25. The Neo-Freudians Jung believed in the collective unconscious, which contained a common reservoir of images derived from our species’ past. This is why many cultures share certain myths and images such as the mother being a symbol of nurturance. Archive of the History of American Psychology/ University of Akron Carl Jung (1875-1961)

  26. Assessing Unconscious Processes Evaluating personality from an unconscious mind’s perspective would require a psychological instrument (projective tests) that would reveal the hidden unconscious mind.

  27. Rorschach Inkblot Test The most widely used projective test uses a set of 10 inkblots and was designed by Hermann Rorschach. It seeks to identify people’s inner feelings by analyzing their interpretations of the blots. Lew Merrim/ Photo Researcher, Inc.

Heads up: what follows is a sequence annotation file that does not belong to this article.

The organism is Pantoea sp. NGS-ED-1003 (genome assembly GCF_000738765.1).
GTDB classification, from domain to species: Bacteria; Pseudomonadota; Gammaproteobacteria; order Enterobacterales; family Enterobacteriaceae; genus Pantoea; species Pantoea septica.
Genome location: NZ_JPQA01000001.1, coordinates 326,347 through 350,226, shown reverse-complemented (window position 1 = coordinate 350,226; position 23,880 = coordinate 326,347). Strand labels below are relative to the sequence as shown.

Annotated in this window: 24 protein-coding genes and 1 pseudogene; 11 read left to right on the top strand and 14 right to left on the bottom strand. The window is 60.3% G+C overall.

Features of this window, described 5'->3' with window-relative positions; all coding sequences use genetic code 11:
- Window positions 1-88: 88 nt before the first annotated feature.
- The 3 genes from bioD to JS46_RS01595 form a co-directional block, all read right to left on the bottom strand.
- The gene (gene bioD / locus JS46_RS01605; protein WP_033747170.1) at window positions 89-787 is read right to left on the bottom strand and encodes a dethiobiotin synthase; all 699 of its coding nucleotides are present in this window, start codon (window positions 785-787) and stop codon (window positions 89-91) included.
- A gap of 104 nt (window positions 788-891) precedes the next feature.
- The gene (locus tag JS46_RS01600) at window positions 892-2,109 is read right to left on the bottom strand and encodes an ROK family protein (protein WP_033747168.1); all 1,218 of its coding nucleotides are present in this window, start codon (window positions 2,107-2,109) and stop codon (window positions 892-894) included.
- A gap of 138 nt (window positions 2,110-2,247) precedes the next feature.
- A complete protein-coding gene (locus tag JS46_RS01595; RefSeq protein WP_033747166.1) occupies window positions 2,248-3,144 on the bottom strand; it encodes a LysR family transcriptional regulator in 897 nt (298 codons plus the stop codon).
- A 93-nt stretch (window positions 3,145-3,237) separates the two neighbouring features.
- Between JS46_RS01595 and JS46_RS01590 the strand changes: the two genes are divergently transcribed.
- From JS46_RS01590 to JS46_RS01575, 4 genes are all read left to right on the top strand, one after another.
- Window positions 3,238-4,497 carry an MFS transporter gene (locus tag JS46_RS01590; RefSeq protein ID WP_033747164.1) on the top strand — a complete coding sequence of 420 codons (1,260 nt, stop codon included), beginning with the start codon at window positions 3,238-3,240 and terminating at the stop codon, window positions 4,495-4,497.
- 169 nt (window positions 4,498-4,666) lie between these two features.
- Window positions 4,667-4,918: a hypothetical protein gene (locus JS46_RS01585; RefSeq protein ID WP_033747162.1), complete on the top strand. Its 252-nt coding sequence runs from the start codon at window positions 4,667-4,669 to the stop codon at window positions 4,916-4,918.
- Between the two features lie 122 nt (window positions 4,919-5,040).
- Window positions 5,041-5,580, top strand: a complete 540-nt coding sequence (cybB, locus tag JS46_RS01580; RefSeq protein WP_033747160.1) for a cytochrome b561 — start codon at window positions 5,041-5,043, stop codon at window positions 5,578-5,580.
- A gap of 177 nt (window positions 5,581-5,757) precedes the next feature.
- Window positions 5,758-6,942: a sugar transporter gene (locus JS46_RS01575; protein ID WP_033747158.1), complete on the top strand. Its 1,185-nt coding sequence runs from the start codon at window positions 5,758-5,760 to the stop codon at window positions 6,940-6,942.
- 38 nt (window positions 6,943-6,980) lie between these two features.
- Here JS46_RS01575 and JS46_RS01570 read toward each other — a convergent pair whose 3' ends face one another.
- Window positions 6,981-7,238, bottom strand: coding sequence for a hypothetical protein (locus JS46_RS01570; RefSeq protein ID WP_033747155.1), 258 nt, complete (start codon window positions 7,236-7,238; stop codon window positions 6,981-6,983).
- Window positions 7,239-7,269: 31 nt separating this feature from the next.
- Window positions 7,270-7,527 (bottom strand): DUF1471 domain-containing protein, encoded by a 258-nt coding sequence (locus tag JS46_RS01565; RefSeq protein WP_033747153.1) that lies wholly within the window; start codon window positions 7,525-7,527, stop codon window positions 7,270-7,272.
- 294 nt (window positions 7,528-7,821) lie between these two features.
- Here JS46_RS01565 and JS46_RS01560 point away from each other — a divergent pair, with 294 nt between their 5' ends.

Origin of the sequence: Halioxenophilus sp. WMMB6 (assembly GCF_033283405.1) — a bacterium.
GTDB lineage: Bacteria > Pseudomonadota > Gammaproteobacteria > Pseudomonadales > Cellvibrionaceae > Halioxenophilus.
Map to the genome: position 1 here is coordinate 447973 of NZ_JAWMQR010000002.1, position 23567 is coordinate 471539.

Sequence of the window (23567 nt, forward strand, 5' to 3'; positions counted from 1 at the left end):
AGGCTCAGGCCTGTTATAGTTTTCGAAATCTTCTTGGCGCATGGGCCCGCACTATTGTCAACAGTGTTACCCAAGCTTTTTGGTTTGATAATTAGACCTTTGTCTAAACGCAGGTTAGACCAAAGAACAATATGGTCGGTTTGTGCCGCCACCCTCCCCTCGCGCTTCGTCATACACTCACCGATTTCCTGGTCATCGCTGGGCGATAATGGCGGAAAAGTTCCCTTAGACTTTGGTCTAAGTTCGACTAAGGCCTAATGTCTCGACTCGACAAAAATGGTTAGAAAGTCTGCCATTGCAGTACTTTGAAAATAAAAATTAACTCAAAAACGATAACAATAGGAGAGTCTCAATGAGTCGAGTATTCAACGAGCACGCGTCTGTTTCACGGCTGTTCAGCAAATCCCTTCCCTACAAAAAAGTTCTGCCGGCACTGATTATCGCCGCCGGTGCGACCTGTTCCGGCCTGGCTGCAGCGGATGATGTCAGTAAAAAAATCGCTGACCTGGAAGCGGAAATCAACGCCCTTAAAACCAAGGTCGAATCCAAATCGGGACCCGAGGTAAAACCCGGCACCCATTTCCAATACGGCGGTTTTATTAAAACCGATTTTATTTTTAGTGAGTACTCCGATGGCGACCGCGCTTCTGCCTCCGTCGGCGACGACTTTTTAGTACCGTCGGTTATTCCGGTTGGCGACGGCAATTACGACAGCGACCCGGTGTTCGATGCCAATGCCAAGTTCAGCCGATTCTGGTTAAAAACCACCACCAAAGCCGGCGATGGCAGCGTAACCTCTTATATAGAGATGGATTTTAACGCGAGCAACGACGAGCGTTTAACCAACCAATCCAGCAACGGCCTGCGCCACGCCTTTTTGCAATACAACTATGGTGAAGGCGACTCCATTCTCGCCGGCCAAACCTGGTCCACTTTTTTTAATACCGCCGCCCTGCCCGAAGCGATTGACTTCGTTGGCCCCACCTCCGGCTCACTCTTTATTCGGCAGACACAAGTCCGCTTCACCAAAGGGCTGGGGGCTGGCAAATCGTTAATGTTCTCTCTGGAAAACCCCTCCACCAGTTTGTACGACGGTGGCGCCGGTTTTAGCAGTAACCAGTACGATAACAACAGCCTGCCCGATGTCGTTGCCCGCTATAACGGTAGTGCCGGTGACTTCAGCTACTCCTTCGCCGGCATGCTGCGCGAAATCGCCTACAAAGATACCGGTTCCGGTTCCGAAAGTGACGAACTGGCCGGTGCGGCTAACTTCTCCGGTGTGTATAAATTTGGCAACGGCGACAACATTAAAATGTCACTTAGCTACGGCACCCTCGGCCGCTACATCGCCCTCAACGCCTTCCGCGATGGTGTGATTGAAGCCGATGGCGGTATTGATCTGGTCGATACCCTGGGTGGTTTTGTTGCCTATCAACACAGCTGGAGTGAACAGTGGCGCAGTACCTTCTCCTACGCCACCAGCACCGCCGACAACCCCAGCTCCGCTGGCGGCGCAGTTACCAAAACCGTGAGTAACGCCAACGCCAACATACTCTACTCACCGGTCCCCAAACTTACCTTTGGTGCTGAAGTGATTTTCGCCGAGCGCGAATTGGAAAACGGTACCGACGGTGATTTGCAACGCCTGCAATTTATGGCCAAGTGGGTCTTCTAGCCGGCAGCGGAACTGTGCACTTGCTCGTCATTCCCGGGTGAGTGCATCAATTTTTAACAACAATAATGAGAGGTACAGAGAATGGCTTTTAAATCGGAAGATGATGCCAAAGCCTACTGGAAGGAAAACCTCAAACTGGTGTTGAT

28. Projective Tests: Criticisms Critics argue that projective tests lack both reliability (consistency of results) and validity (predicting what it is supposed to). • When evaluating the same patient, even trained raters come up with different interpretations (reliability). 2. Projective tests may misdiagnose a normal individual as pathological (validity).

  29. Evaluating the Psychoanalytic Perspective The scientific merits of Freud’s theory have been criticized. Psychoanalysis is meagerly testable. Most of its concepts arise out of clinical practice, which are the after-the-fact explanation.

  30. Evaluating the Psychoanalytic Perspective Freud's psychoanalytic theory rests on the repression of painful experiences into the unconscious mind. The majority of children, death camp survivors, and battle-scarred veterans are unable to repress painful experiences into their unconscious mind.